Book ends? Paper price hikes put book industry at risk

Prices for some kinds of paper tripled last year. The cost is being passed on to customers.

As Tamara Ceferatti arrived back in the city after two weeks on holiday, she sat to update the prices at her bookshop. Stunned, she noticed that all her suppliers had hiked their prices by around a third.

“Prices change at the start of each month, but this time it’s massive: large and small publishers alike have raised their prices due to the cost of paper,” said Ceferatti, addressing an issue that’s been troubling her, like everyone in the book industry supply chain, for over six months. 

The price increase is directly passed on to the cover price, she says – and that, in turn, is hitting sales. “A few months ago, our customers would buy five books per month – now, they just buy one.”

Vuelvo al sur, Ceferatti’s bookshop in the Parque Patricios neighborhood, is overflowing with books: shelves, tables, racks and ladders keep everything organized for her customers. It’s one of the 1,200 bookshops in the country, located in the city with the most bookshops per capita in the world, by some estimates. Now, the nation’s booksellers are worried about the future.

On January 16, the Argentine Book Chamber sent a message to its affiliates: they were concerned about serious paper shortages, which were leading publishers to buy at eye-watering prices just to keep the printing presses running. 

They warned that prices for bond paper, the most common kind in book printing, had risen by around 150%, above Argentina’s 95% inflation rate for 2022. The price of paper used to print illustrations – mostly used in covers and children’s books – had tripled. “With these numbers, paper costs make up 50% of all the costs of making a book, more expensive than the work of authors themselves,” the e-mail said. 

“You can’t fight the price increments when there are just two manufacturers of paper,” said Juan Pampín, President of the Argentine Book Chamber. “Ledesma and Celulosa Argentina are the only two companies that continue to produce paper, it’s an oligopoly.” 

A few years ago, other companies produced book paper, but most switched to packaging during the pandemic. By the end of 2021, the book industry was beginning to feel the adverse effects of the price increase.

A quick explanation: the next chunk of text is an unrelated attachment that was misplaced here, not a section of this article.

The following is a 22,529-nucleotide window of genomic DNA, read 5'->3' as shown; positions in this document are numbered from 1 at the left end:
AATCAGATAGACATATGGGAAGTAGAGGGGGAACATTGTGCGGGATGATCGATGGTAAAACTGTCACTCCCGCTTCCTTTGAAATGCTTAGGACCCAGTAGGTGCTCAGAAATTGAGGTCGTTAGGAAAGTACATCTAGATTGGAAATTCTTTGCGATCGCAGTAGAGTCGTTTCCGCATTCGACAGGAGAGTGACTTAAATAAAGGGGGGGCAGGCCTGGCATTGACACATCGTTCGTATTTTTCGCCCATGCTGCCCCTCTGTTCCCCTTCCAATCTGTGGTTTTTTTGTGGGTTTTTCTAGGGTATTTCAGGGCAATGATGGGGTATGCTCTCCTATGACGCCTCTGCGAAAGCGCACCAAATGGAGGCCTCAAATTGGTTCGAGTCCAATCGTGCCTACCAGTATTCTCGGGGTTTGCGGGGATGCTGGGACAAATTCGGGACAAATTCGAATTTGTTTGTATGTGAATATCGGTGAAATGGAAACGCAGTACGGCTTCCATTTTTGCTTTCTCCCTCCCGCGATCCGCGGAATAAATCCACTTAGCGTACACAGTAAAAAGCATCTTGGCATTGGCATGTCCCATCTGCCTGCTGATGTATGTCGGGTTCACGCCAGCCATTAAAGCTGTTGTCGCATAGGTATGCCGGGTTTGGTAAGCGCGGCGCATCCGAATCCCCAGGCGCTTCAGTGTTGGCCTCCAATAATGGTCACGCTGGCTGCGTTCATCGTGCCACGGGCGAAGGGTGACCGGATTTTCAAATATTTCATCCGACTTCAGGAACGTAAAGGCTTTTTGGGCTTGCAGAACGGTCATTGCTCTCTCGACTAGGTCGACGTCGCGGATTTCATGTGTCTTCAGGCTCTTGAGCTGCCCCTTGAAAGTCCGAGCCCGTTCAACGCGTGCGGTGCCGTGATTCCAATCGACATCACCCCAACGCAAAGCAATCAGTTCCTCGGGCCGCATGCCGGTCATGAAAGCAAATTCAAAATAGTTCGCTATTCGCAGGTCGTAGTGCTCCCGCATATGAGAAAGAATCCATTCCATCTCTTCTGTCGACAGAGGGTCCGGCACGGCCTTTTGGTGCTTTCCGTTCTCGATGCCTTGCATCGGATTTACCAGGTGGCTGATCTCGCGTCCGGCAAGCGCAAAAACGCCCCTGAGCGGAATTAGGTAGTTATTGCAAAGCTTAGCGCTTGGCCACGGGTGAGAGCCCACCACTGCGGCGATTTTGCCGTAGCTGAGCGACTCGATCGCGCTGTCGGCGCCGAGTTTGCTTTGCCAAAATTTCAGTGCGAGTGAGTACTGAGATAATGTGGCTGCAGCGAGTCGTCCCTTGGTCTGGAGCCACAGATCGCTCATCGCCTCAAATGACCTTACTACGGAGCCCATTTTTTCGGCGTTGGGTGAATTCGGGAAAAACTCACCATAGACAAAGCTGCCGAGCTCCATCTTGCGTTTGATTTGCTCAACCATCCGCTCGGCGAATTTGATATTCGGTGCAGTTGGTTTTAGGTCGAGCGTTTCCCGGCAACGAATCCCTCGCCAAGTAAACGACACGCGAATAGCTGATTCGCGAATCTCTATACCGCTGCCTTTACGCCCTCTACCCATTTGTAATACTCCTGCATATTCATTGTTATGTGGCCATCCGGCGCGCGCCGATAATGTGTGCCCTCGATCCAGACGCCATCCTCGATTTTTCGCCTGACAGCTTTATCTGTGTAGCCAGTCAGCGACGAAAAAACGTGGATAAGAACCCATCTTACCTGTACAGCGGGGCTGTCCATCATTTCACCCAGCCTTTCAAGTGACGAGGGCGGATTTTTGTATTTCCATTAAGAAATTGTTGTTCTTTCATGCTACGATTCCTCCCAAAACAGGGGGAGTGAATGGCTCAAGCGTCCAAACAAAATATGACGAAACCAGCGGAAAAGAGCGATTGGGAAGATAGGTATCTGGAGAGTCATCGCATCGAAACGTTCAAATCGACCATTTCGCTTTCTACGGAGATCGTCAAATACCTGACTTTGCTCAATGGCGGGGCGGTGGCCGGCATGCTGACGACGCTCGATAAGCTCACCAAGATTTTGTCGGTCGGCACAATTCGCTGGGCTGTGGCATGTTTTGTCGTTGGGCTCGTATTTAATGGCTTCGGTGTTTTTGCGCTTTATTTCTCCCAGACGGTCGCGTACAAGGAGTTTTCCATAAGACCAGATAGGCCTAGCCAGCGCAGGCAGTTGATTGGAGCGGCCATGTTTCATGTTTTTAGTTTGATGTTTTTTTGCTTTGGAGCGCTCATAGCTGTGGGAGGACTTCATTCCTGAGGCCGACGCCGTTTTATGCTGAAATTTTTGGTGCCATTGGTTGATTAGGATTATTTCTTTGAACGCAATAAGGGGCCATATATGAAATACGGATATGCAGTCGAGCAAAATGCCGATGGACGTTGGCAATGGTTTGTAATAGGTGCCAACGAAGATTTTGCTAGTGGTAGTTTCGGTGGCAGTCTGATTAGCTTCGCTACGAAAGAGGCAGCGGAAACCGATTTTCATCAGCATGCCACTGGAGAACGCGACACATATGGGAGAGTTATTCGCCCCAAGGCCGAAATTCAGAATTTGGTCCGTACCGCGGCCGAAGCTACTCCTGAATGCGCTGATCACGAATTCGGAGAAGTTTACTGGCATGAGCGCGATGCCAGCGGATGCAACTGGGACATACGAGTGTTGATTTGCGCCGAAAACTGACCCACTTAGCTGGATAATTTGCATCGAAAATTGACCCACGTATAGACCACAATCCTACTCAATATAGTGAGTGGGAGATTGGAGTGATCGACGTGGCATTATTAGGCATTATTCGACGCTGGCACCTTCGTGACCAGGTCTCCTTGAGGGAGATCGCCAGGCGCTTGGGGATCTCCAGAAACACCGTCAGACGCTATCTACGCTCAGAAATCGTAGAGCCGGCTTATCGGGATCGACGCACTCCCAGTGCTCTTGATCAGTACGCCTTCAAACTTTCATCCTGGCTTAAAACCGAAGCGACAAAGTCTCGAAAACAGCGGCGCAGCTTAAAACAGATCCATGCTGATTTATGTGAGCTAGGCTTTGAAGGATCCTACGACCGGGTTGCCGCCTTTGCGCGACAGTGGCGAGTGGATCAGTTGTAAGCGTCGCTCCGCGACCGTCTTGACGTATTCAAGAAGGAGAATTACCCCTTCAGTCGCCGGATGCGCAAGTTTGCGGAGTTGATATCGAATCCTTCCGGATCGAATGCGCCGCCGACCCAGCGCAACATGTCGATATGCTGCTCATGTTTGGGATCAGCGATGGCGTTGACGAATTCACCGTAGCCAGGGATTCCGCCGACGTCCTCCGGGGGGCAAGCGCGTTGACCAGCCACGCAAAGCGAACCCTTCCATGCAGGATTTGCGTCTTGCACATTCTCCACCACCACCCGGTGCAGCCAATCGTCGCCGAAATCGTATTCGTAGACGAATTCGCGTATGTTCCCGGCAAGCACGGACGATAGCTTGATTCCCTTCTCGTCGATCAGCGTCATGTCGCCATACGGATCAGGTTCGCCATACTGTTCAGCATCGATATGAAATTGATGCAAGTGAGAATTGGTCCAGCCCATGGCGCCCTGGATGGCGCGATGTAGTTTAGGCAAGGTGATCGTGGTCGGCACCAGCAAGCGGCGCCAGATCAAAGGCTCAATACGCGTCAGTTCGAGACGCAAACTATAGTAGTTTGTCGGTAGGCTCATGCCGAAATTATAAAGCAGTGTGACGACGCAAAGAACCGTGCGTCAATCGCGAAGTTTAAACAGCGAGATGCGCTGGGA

An oligopoly, the lack of price regulation, inflation, and currency controls in Argentina make for a deadly cocktail in the book industry. Without many local suppliers, producers would normally turn to imports, but those, too, are limited. They’re left with no choice: no matter how much costs rise, they’ll have to make do if they want to survive. 

Prices don’t just affect quantity – it also affects the quality and diversity of what’s on offer, according to surveys by the Argentine Book Chamber. “Instead of printing 20 new books, you’ll print 10, and bet on books that will generate income, to guarantee you can cover the costs of books that might not be as profitable,” Pampín said. 

“A really hard time”

“Argentina has huge intellectual and literary production, but […] it’s sustained by local consumption,” said Dr. Alejandro Dujovne, who researches the Latin American publishing industry at Argentina’s National Scientific and Technical Research Council (CONICET). He explained that the country has lost market share abroad in recent years because of these problems. “Now, the prices have increased significantly, so we’re discussing this, but this is an ever-present problem.” 

Dujovne said that inflation hits the smallest publishers the hardest. “They have a really hard time being able to buy paper to make their books,” he said, adding that the lack of policies to protect the book industry is likely to exacerbate this problem in the future. 

“It’s an economic problem,” said Pampín, the book chamber president. According to Dujovne, Argentina produces a comparatively small range of paper types compared with regional neighbors such as Brazil. Argentina imports paper for children’s books, for example, paying much more than any other country because of currency controls, which mean its foreign-currency purchases are automatically taxed. Taken together, these factors mean a dollar’s worth of illustration paper in other countries can cost Argentine publishers between US$8-9.

“There are many things that could be done in terms of policy and regulation, but there needs to be political will to intervene,” said Dujovne.  

In the meantime, book producers and sellers struggle to keep bringing good reads to their customers. “We’re a key part of the culture,” said Tamara Ceferatti after looking at the new price rates, frustrated. “But we’re also the weakest link in the chain.”


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